When Erin Hiemstra embarked on the gut renovation of her 1850s San Francisco Victorian, one that would test even the most experienced pros, she was four weeks pregnant. “There was no real kitchen. Just a freestanding oven unit and shelving screwed into the walls,” she remembers.
In the five years that ensued, the founder of Apartment34 infused the space with the kind of pared-back modern conveniences a young family needs, while painstakingly salvaging every original detail she could—all while entering the world of motherhood. Her architect, Seth Brookshire, who has an extensive understanding of historical restoration and permitting, shepherded her through the whole process. Here’s how she carefully preserved her home’s heritage during the remodel:
She Did Endless Research
“We are only the fifth owners in this property’s history,” Hiemstra explains. “That felt particularly special.” So to replace the flimsy two-by-four plank that served as a staircase banister, she spent a lot of time researching historically accurate balustrades. “I had many a Brooklyn brownstone pinned to my inspiration boards,” she says. In the end, they worked with L.J. Smith, who came recommended by their hardwood floor guy. “I knew from the outset that I wanted the stairs to be black, so we went with more traditional posts to balance the look,” adds Hiemstra.
What She Couldn’t Save, She Replicated…
Having the 63rd house on the San Francisco Landmark list meant Hiemstra was determined to restore all the original lath and plaster walls, intricate crown molding, and decorative ceiling medallions. Her builder painstakingly sanded, patched, and repainted the crown molding, but “sadly, the original ceiling medallions began to crumble as soon as we attempted to touch them,” she recalls. She quickly took pictures of the remaining ones and found a woman who replicates historic plasterwork to re-create them.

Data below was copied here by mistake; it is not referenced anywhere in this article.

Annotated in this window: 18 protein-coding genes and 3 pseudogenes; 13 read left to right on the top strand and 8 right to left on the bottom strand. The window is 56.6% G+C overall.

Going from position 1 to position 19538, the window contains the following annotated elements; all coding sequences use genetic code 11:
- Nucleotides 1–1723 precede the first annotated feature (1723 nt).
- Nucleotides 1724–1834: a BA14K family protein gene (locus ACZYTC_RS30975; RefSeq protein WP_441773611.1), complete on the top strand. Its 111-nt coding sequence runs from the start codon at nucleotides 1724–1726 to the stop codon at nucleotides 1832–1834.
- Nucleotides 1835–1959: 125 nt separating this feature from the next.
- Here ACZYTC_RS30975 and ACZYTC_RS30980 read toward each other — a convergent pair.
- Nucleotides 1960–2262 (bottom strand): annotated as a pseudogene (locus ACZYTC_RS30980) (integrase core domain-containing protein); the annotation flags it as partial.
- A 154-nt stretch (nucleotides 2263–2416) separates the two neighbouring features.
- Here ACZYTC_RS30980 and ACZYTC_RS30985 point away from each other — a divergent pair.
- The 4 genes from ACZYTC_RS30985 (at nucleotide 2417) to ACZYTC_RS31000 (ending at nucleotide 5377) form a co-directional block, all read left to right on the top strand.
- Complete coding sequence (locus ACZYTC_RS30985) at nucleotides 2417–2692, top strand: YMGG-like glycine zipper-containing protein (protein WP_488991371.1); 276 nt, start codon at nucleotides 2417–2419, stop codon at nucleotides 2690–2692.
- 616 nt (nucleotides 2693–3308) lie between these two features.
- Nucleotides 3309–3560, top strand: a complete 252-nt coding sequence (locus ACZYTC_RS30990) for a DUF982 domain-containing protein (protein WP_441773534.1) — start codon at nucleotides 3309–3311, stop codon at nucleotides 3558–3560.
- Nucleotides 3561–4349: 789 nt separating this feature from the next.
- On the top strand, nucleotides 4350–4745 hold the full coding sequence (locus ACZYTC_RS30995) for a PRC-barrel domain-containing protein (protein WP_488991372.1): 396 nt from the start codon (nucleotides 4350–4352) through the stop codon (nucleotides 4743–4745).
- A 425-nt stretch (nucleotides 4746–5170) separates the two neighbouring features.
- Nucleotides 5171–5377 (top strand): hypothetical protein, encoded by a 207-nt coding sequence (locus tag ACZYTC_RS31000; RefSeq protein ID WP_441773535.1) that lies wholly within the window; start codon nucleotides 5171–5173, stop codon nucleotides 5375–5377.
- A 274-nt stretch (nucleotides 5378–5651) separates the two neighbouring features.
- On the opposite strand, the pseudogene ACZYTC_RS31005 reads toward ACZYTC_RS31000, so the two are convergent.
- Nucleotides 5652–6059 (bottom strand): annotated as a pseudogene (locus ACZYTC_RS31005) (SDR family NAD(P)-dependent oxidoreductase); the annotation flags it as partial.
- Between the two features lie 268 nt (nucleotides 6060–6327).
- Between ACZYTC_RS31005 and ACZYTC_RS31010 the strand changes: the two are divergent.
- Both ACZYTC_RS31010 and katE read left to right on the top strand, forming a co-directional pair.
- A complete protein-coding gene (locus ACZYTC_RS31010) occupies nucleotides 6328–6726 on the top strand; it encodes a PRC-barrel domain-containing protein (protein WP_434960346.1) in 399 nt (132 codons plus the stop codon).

…Or Thoughtfully Replaced
One feature Hiemstra wasn’t able to save were the floors, which had rotted in spots. She replaced them with all-new, wide-plank oak throughout and created a custom stain that was applied on-site. That process wasn’t without its hurdles either. “The first round of stain didn’t take, setting the entire job back nearly a month,” she says. The wait was worth it—the finish gave the house the continuity and Scandinavian influence she was craving.
She Put a Ton of Thought Into the Smallest Details
Early on, Hiemstra fell in love with the original glass doorknobs on the antique pocket doors that divide the living room from the dining room. “I feel so lucky to have been able to preserve those,” she says. Using them as an inspiration point for the rest of the house’s doors, she sourced similar knobs from Emtek (although in the utility room, she used a milk-glass version). “All the bathrooms have them to note the different use for those rooms,” she explains. “Those little touches make me smile every day.”
She Tried Every Route to Find the Perfect Fireplaces
Before the renovation, the house was peppered with mismatched fireplaces. “We demoed the hideous ’70s ones, but all that was left were holes in the walls,” Hiemstra remembers. After friends told her about their major scores at salvage yards and Craigslist, she was hopeful she’d have the same luck. “I hunted relentlessly for more than three years,” she notes.
In the end, she turned to the Chesneys catalog of historically accurate fireplace mantels for both the dining and living rooms. In her bedroom (the only room she had professionally decorated, by her friend Lauren Nelson), they opted for a custom-designed marble surround. “One of my favorite pastimes is lying in bed and staring at the gorgeous stone,” she says—just one of the benefits of taking five years to get every detail right.
See more renovations like this:
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